What makes America the greatest country in the world?
It’s a question that angers jaded news anchorman Will McAvoy into a sermon against “THE.WORST.EVER” generation America has ever produced. Some articulate and smart points are made. There are figures to back it up and everything. It’s a speech that evokes Sidney Lumet’s satirical masterpiece Network and Sorkin’s last show Studio 60 on the Sunset Strip where Judd Hirsch similarly got mad at society and preached some truths they needed to hear.
It can always be problematic to quote something as clearly superior as Network but hey most people in this generation probably haven’t heard of it. They’re all too busy playing on Facebook and texting. Damn kids.
Then comes the title sequence. The best of these perfectly combine music and images to evoke the spirit of the show. With the opening bars, you should know exactly where you are. The Newsroom’s music is soft piano punctuated with strings. It’s drippy and sentimental and vaguely patriotic like the Captain America theme. It needs to be more urgent and immediate and evoke News. The images are quite pretty with televisual lines and images from news days past contrasted with slightly shaky cam images of the cast which also seem strangely at odds.
This is Sorkin’s third attempt at a show set behind the scenes in television. Most will be familiar with Studio 60, a show that flopped, even on NBC, and was unfavourably compared to the similarly themed 30 Rock. People complained that Sorkin wanted to talk about politics too much on a show about a comedy show. That’s a criticism many people will level at the former West Wing writer. He uses his shows as a mouthpiece for his own views without sharing the other side of the debate.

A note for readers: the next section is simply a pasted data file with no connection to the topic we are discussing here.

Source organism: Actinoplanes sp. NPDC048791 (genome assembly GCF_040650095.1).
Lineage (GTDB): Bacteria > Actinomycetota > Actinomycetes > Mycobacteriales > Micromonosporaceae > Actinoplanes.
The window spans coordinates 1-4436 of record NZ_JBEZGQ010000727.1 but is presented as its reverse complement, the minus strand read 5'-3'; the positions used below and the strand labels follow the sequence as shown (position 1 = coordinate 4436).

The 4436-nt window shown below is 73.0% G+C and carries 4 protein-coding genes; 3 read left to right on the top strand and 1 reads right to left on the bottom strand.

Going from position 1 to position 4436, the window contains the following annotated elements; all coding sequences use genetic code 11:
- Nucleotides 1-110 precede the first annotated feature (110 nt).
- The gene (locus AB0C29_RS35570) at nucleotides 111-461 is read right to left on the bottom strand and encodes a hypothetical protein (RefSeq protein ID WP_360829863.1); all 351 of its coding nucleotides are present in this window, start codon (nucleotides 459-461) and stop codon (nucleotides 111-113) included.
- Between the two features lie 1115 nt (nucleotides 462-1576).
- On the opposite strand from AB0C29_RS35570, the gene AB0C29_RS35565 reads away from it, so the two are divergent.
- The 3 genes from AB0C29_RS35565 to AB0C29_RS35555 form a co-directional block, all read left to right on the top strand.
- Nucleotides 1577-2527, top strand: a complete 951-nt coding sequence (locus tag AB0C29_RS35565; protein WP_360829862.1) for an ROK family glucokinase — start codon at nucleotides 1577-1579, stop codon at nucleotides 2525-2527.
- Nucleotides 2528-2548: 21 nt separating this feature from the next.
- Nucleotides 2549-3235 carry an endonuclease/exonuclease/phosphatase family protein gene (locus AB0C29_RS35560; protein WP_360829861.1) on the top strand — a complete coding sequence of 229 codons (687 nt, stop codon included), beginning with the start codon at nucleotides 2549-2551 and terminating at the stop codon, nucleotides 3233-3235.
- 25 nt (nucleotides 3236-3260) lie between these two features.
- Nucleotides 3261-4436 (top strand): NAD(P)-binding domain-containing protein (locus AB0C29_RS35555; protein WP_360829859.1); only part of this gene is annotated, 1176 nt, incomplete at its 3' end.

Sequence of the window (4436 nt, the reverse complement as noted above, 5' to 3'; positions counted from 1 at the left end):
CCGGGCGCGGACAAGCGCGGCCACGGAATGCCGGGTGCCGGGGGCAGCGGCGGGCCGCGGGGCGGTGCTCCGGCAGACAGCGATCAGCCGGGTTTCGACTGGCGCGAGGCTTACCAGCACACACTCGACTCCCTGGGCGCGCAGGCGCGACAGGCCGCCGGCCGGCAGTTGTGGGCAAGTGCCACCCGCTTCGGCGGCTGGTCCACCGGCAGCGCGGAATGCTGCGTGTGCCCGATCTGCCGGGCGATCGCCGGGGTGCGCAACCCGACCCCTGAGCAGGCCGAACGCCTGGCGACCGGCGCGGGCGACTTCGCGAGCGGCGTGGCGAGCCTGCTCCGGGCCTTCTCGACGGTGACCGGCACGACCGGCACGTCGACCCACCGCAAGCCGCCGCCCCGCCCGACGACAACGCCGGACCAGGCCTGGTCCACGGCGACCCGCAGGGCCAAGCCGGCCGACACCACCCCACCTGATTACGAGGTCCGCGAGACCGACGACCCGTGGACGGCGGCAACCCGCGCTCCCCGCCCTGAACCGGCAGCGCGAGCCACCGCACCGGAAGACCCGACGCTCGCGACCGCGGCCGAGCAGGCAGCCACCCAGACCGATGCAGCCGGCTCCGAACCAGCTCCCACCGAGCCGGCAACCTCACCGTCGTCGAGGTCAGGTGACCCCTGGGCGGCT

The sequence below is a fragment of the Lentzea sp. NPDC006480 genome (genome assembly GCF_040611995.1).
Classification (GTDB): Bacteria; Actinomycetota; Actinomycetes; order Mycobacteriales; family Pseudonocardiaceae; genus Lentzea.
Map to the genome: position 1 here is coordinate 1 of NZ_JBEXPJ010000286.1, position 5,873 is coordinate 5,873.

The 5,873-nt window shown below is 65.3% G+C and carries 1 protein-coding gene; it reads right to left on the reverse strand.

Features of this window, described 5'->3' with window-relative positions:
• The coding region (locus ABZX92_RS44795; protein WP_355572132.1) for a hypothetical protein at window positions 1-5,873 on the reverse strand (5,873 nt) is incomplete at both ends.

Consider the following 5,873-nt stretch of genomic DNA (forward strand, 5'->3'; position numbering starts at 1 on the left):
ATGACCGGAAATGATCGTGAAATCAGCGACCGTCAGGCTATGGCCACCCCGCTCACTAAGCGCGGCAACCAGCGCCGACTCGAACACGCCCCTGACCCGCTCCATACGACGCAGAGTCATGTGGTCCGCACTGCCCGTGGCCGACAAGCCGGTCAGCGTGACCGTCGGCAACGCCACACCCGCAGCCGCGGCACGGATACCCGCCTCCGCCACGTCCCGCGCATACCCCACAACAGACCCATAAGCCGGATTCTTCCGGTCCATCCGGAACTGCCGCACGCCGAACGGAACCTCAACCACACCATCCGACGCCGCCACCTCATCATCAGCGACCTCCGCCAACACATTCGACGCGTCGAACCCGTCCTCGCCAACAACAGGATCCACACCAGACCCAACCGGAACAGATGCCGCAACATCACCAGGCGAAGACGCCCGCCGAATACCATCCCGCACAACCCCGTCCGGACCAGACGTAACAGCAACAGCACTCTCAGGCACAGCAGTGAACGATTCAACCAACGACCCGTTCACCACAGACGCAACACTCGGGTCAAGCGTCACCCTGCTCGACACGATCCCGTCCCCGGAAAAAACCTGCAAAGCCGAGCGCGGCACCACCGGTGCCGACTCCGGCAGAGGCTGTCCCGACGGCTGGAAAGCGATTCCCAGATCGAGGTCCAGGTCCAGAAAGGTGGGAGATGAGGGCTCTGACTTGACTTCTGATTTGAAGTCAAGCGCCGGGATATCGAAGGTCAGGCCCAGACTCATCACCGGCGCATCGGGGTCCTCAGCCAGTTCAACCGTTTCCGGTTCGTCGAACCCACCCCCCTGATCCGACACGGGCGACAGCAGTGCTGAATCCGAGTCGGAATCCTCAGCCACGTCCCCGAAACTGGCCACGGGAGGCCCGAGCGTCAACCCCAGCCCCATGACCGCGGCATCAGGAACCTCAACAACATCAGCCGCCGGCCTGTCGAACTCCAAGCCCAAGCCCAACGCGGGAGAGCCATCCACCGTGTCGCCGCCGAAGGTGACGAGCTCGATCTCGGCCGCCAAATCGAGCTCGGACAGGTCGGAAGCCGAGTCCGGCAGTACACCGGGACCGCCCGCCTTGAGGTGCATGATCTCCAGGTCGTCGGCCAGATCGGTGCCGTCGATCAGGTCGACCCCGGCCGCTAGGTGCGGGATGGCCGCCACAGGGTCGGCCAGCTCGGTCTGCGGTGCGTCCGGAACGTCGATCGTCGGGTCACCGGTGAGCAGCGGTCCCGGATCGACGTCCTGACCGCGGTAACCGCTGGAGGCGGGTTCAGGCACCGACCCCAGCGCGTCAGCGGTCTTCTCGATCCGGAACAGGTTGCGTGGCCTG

Isn’t that awful? He’s a writer who actually has something to say and uses a platform to say it. For shame. Can’t we have another police procedural with a wisecracking detective?
The first version of this format was Sports Night, a show about sports news and perhaps Sorkin’s best work featuring a wonderful cast including Peter Krause and Felicity Huffman. It was oddly hamstrung with a laugh track for a few episodes but became a nuanced and beautifully crafted piece of art.
So to characters, you could easily look at this show on its own merit but where’s the fun it that? Sorkin has archetypes. You could easily find ciphers for this group in most his other shows but he also works with some fine actors who imbue them with sparkle.
Jeff Daniels is a mostly unlikable lead, but he exists purely to be redeemed. Emily Mortimer brightens up the screen as soon as she appears as Will’s new executive producer and former lover Mackenzie MacHale but these leads should share screen time long before the half way point in the episode. Sam Waterston is the wise old head of news who will no doubt dispense prescient wisdom at every opportunity. The young people, Dev Patel, Alison Pill and John Gallagher Jr. are all likable but need fleshed out a bit more. But in this beautiful land of TV there is time to do that.
The plot is a “let’s get the band together” deal and all revolves around a series of coincidences with a rather familiar sounding oil spill. In adversity this argumentative group of people learn that they can work together and report great news. There are lots of characters meeting for the first time and that’s a reasonable way to introduce the characters to the viewers, but perhaps at odds with the proclamation that they believe television audiences are intelligent.
It’s a show that improves with each act act and with the characters, ground rules and the relationships established, there is enough to invest in and see how Sorkin develops his opening mission statement and makes America great again.